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Would You Buy a Telenoid from Outer Space?

This is the year 2250. At the space railway station on planet Telvikos, the small robot Telenoid R1 is waiting for his departure to Earth. It is already nighttime on Telvikos, and Telenoid can be recognized from afar by his bright silicone skin. His form and face somehow resemble people from planet Earth, although he is only as tall as a puppet. "Telenoid R1, please float to Chronoportation," the loudspeakers at the space railway station say. The robot sighs briefly and packs in his long-term memory cell for the journey.

Would you buy a Telenoid robot with a sci-fi background? According to research conducted at the Ars Electronica Futurelab, you're not only more likely to adopt a Telenoid, but also perceive it as more useful, when it's introduced with the story above.

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Video Friday: Robots That Fold, Robots That Drive, Robots That Drink

Have you seen anything so terrifying made of origami? I think not! And even if you have seen something more terrifying, it's unlikely that it's ever chased you down and try to bite you, like this foldable robot bug can. See it skittering around, and more stuff that's almost as cool, in this week's Video Friday.

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CMU Snake Robots Can Now Strangle Things on Contact

See this little guy smirking at you? Want to know how he got up there? A word of advice: as of right now, do not stand anywhere near a snake robot while looking like a tree, because these things will now fly right at you and go for your throat.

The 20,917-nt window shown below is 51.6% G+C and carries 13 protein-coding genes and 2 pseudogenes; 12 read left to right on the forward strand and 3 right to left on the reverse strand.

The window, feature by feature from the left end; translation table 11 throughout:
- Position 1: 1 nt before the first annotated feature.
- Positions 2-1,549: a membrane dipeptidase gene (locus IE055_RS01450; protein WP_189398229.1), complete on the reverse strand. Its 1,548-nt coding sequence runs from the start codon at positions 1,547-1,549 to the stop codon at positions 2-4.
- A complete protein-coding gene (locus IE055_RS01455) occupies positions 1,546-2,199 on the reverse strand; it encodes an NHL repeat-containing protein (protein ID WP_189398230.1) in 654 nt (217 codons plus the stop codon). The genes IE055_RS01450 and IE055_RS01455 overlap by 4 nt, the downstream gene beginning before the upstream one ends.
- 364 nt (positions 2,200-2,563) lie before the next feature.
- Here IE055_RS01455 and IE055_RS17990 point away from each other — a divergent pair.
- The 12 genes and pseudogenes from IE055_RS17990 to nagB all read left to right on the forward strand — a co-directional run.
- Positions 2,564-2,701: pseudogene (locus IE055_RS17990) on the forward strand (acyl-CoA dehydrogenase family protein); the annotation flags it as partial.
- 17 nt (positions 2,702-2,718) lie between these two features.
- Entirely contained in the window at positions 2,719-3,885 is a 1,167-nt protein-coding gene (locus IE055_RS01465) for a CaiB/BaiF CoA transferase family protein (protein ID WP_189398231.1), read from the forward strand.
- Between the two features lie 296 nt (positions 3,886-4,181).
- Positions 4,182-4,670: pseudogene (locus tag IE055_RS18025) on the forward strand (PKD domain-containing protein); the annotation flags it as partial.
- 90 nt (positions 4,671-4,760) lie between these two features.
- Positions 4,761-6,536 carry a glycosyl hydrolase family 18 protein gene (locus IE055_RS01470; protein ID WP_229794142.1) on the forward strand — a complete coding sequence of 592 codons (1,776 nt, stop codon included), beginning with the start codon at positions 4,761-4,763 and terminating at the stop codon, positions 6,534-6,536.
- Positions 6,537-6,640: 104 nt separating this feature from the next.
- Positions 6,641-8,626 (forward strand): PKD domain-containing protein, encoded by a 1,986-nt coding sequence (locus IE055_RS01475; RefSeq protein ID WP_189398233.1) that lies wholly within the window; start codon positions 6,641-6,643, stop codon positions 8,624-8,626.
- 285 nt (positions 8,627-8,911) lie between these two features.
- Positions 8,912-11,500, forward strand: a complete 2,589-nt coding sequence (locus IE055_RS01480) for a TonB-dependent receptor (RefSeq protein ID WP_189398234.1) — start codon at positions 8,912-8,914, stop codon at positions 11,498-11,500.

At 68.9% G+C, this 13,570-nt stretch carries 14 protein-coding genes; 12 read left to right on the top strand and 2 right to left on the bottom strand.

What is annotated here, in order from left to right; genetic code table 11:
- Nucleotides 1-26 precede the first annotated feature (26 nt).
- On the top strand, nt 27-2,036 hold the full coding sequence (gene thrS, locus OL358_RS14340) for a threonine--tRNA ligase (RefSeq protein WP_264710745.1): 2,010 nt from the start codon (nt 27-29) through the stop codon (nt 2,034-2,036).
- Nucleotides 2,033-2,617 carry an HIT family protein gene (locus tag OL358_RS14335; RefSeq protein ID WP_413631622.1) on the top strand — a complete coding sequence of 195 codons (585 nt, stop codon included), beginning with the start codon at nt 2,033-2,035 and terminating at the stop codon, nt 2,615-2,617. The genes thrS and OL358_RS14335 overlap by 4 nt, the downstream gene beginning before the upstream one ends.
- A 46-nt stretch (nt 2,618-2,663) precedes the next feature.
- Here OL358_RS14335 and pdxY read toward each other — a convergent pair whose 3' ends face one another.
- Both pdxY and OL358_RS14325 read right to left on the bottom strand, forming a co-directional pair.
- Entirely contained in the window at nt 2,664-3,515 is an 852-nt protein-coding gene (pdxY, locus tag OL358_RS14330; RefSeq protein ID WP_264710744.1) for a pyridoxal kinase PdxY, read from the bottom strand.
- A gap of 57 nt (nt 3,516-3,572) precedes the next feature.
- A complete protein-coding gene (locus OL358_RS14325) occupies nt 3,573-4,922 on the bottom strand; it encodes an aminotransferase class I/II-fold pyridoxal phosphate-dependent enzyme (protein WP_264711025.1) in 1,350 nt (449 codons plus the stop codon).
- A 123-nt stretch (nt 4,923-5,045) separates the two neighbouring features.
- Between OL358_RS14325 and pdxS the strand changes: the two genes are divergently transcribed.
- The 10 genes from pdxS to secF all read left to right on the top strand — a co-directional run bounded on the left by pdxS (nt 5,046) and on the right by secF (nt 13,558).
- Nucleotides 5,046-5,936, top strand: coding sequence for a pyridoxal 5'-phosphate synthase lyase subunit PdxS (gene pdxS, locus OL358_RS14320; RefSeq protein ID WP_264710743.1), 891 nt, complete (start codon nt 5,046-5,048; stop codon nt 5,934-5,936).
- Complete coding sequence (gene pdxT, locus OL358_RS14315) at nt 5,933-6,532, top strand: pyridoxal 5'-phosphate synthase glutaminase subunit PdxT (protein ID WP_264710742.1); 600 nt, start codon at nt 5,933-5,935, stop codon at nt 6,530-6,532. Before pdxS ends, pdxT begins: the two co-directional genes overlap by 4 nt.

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Robot Combat League: Heather Knight Tells Us About Her Experiences on the Show

Tonight at 10/9c, the Syfy channel airs another episode of Robot Combat League. It'll feature Carnegie Mellon PhD student, Robot Film Festival organizer, and overall friend of the blog Heather Knight driving a gigantic humanoid combat robot and trying to beat the screws out of another gigantic humanoid combat robot. "For me, it was really exciting to see actual, real robots instead of CGI characters," Heather tells us. And that, in a nutshell, is why it's worth giving this show a look.

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Japanese Robot Actroid Gets More Social, Has No Fear of Crowds

Actroid-SIT, a lifelike robot from Japanese firm Kokoro, hasn't received as much attention as her cousin  Geminoid F, which happens to be a copy a real woman. But while Geminoid F is a teleoperated robot, Actroid-SIT can function autonomously, talking and gesturing while interacting with people. In fact, researchers have recently demonstrated how improvements to Actroid's behavior can make it look smarter and more expressive than your average android.

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Even Brainless Robots Can Show Swarm Behavior

Bristlebots are robots without sensors or brains that do things that robots without sensors or brains do. As it turns out, this is a lot more than you might expect, since researchers at Harvard have shown that if you stick enough of them in a small space, they self-organize into swarms.

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IEEE Spectrum’s award-winning robotics blog, featuring news, articles, and videos on robots, humanoids, drones, automation, artificial intelligence, and more.
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Evan Ackerman
Washington, D.C.

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